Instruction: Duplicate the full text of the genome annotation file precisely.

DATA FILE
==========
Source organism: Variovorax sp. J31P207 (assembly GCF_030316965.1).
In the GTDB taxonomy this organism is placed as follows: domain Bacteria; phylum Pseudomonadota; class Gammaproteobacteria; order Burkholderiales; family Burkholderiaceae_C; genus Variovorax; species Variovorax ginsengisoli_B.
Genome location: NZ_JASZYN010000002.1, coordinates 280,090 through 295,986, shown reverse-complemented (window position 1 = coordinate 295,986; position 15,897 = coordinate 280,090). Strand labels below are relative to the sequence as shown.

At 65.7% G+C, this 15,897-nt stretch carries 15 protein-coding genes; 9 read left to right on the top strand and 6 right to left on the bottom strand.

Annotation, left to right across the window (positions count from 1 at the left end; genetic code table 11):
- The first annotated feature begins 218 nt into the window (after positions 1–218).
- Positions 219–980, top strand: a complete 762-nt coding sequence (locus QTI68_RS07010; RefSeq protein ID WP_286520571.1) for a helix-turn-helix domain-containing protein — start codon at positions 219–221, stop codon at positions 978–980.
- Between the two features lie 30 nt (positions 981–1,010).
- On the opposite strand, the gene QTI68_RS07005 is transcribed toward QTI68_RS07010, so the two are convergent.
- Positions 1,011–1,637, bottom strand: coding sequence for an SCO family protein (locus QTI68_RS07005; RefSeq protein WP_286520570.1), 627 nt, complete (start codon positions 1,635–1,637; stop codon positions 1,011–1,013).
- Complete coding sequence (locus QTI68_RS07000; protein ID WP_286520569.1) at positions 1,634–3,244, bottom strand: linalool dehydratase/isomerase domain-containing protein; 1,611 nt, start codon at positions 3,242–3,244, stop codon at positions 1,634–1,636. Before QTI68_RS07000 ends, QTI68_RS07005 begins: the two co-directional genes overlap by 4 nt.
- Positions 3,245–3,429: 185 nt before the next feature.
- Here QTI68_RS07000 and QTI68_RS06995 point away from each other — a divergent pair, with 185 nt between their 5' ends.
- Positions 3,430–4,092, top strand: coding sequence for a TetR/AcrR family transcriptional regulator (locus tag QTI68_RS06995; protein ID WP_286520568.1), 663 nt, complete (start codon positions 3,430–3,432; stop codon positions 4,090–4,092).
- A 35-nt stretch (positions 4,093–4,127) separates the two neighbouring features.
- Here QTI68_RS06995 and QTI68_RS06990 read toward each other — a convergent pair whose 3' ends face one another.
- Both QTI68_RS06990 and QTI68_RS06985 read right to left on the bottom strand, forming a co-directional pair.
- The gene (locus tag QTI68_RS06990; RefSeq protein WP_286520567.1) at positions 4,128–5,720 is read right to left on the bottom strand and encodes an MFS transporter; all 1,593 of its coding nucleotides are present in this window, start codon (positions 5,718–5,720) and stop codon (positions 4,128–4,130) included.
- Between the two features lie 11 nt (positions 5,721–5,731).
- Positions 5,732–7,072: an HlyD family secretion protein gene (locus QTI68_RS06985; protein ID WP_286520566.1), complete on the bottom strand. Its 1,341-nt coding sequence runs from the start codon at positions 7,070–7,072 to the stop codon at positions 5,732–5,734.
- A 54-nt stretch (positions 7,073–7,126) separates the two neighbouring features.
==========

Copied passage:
Source organism: Variovorax sp. J31P207 (assembly GCF_030316965.1).
In the GTDB taxonomy this organism is placed as follows: domain Bacteria; phylum Pseudomonadota; class Gammaproteobacteria; order Burkholderiales; family Burkholderiaceae_C; genus Variovorax; species Variovorax ginsengisoli_B.
Genome location: NZ_JASZYN010000002.1, coordinates 280,090 through 295,986, shown reverse-complemented (window position 1 = coordinate 295,986; position 15,897 = coordinate 280,090). Strand labels below are relative to the sequence as shown.

At 65.7% G+C, this 15,897-nt stretch carries 15 protein-coding genes; 9 read left to right on the top strand and 6 right to left on the bottom strand.

Annotation, left to right across the window (positions count from 1 at the left end; genetic code table 11):
- The first annotated feature begins 218 nt into the window (after positions 1–218).
- Positions 219–980, top strand: a complete 762-nt coding sequence (locus QTI68_RS07010; RefSeq protein ID WP_286520571.1) for a helix-turn-helix domain-containing protein — start codon at positions 219–221, stop codon at positions 978–980.
- Between the two features lie 30 nt (positions 981–1,010).
- On the opposite strand, the gene QTI68_RS07005 is transcribed toward QTI68_RS07010, so the two are convergent.
- Positions 1,011–1,637, bottom strand: coding sequence for an SCO family protein (locus QTI68_RS07005; RefSeq protein WP_286520570.1), 627 nt, complete (start codon positions 1,635–1,637; stop codon positions 1,011–1,013).
- Complete coding sequence (locus QTI68_RS07000; protein ID WP_286520569.1) at positions 1,634–3,244, bottom strand: linalool dehydratase/isomerase domain-containing protein; 1,611 nt, start codon at positions 3,242–3,244, stop codon at positions 1,634–1,636. Before QTI68_RS07000 ends, QTI68_RS07005 begins: the two co-directional genes overlap by 4 nt.
- Positions 3,245–3,429: 185 nt before the next feature.
- Here QTI68_RS07000 and QTI68_RS06995 point away from each other — a divergent pair, with 185 nt between their 5' ends.
- Positions 3,430–4,092, top strand: coding sequence for a TetR/AcrR family transcriptional regulator (locus tag QTI68_RS06995; protein ID WP_286520568.1), 663 nt, complete (start codon positions 3,430–3,432; stop codon positions 4,090–4,092).
- A 35-nt stretch (positions 4,093–4,127) separates the two neighbouring features.
- Here QTI68_RS06995 and QTI68_RS06990 read toward each other — a convergent pair whose 3' ends face one another.
- Both QTI68_RS06990 and QTI68_RS06985 read right to left on the bottom strand, forming a co-directional pair.
- The gene (locus tag QTI68_RS06990; RefSeq protein WP_286520567.1) at positions 4,128–5,720 is read right to left on the bottom strand and encodes an MFS transporter; all 1,593 of its coding nucleotides are present in this window, start codon (positions 5,718–5,720) and stop codon (positions 4,128–4,130) included.
- Between the two features lie 11 nt (positions 5,721–5,731).
- Positions 5,732–7,072: an HlyD family secretion protein gene (locus QTI68_RS06985; protein ID WP_286520566.1), complete on the bottom strand. Its 1,341-nt coding sequence runs from the start codon at positions 7,070–7,072 to the stop codon at positions 5,732–5,734.
- A 54-nt stretch (positions 7,073–7,126) separates the two neighbouring features.